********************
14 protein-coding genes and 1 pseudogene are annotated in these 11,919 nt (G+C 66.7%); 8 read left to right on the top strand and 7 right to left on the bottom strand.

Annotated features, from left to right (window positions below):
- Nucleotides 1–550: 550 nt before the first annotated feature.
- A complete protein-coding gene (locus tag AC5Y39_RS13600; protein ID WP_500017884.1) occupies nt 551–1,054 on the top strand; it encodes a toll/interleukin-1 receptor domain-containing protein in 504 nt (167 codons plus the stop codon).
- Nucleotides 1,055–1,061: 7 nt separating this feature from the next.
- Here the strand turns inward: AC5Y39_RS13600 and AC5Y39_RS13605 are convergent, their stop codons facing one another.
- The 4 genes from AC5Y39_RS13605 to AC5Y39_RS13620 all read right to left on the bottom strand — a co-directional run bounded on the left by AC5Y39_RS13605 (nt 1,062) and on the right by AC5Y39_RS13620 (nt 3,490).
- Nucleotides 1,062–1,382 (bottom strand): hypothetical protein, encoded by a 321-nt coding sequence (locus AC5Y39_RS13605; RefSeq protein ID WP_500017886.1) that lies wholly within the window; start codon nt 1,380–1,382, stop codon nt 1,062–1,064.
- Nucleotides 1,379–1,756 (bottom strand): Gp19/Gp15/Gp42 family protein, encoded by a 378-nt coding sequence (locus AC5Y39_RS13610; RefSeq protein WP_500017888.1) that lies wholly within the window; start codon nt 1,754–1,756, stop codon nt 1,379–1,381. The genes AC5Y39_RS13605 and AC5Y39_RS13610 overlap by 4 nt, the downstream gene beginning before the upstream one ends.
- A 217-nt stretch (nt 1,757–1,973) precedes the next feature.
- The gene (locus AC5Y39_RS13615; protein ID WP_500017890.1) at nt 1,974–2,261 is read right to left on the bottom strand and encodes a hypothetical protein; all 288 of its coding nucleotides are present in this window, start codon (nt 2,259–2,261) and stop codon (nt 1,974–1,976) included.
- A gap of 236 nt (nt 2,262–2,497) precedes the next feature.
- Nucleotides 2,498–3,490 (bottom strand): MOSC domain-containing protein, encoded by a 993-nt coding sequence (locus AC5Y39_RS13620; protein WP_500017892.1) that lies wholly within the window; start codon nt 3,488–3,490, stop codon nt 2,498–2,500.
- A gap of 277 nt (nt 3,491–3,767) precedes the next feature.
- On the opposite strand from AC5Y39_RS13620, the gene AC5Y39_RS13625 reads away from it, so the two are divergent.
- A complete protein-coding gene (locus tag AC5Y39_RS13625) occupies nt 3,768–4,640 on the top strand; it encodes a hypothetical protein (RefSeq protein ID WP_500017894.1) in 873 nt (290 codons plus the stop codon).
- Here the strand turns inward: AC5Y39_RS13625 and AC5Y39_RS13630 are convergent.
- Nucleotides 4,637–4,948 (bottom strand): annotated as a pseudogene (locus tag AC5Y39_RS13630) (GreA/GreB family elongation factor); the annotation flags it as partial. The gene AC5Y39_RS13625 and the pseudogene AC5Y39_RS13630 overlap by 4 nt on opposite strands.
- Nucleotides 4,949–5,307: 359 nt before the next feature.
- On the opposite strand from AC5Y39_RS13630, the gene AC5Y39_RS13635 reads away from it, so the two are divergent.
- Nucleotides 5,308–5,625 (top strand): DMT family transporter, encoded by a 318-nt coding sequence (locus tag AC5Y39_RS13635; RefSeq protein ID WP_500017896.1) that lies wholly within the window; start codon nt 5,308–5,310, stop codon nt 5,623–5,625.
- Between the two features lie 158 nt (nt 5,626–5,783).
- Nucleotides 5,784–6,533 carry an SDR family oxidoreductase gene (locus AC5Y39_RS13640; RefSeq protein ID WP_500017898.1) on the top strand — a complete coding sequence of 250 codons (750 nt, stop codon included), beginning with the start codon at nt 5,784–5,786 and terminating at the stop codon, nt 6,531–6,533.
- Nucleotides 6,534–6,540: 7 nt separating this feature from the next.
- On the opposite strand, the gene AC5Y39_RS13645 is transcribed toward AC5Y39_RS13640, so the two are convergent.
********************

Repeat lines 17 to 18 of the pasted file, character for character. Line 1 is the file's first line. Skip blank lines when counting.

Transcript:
- Here the strand turns inward: AC5Y39_RS13625 and AC5Y39_RS13630 are convergent.
- Nucleotides 4,637–4,948 (bottom strand): annotated as a pseudogene (locus tag AC5Y39_RS13630) (GreA/GreB family elongation factor); the annotation flags it as partial. The gene AC5Y39_RS13625 and the pseudogene AC5Y39_RS13630 overlap by 4 nt on opposite strands.